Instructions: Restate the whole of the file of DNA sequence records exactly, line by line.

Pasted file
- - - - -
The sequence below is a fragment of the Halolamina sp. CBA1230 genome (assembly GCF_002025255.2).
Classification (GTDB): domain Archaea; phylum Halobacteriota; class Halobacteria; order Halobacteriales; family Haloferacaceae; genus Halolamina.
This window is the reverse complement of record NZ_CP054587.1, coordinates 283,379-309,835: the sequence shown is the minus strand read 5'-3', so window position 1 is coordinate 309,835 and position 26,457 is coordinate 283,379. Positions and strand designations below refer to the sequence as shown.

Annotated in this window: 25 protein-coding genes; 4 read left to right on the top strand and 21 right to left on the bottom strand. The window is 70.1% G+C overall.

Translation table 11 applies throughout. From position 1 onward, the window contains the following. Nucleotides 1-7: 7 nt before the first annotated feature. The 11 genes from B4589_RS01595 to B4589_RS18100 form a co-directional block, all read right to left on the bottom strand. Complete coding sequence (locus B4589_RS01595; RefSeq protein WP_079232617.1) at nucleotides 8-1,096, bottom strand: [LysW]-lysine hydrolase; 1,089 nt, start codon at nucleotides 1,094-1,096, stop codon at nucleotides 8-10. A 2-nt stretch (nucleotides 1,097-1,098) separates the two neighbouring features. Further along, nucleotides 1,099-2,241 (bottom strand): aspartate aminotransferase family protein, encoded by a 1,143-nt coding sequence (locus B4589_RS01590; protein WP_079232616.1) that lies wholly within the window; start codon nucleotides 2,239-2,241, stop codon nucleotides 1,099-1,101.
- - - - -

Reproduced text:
The sequence below is a fragment of the Halolamina sp. CBA1230 genome (assembly GCF_002025255.2).
Classification (GTDB): domain Archaea; phylum Halobacteriota; class Halobacteria; order Halobacteriales; family Haloferacaceae; genus Halolamina.
This window is the reverse complement of record NZ_CP054587.1, coordinates 283,379-309,835: the sequence shown is the minus strand read 5'-3', so window position 1 is coordinate 309,835 and position 26,457 is coordinate 283,379. Positions and strand designations below refer to the sequence as shown.

Annotated in this window: 25 protein-coding genes; 4 read left to right on the top strand and 21 right to left on the bottom strand. The window is 70.1% G+C overall.

Translation table 11 applies throughout. From position 1 onward, the window contains the following. Nucleotides 1-7: 7 nt before the first annotated feature. The 11 genes from B4589_RS01595 to B4589_RS18100 form a co-directional block, all read right to left on the bottom strand. Complete coding sequence (locus B4589_RS01595; RefSeq protein WP_079232617.1) at nucleotides 8-1,096, bottom strand: [LysW]-lysine hydrolase; 1,089 nt, start codon at nucleotides 1,094-1,096, stop codon at nucleotides 8-10. A 2-nt stretch (nucleotides 1,097-1,098) separates the two neighbouring features. Further along, nucleotides 1,099-2,241 (bottom strand): aspartate aminotransferase family protein, encoded by a 1,143-nt coding sequence (locus B4589_RS01590; protein WP_079232616.1) that lies wholly within the window; start codon nucleotides 2,239-2,241, stop codon nucleotides 1,099-1,101.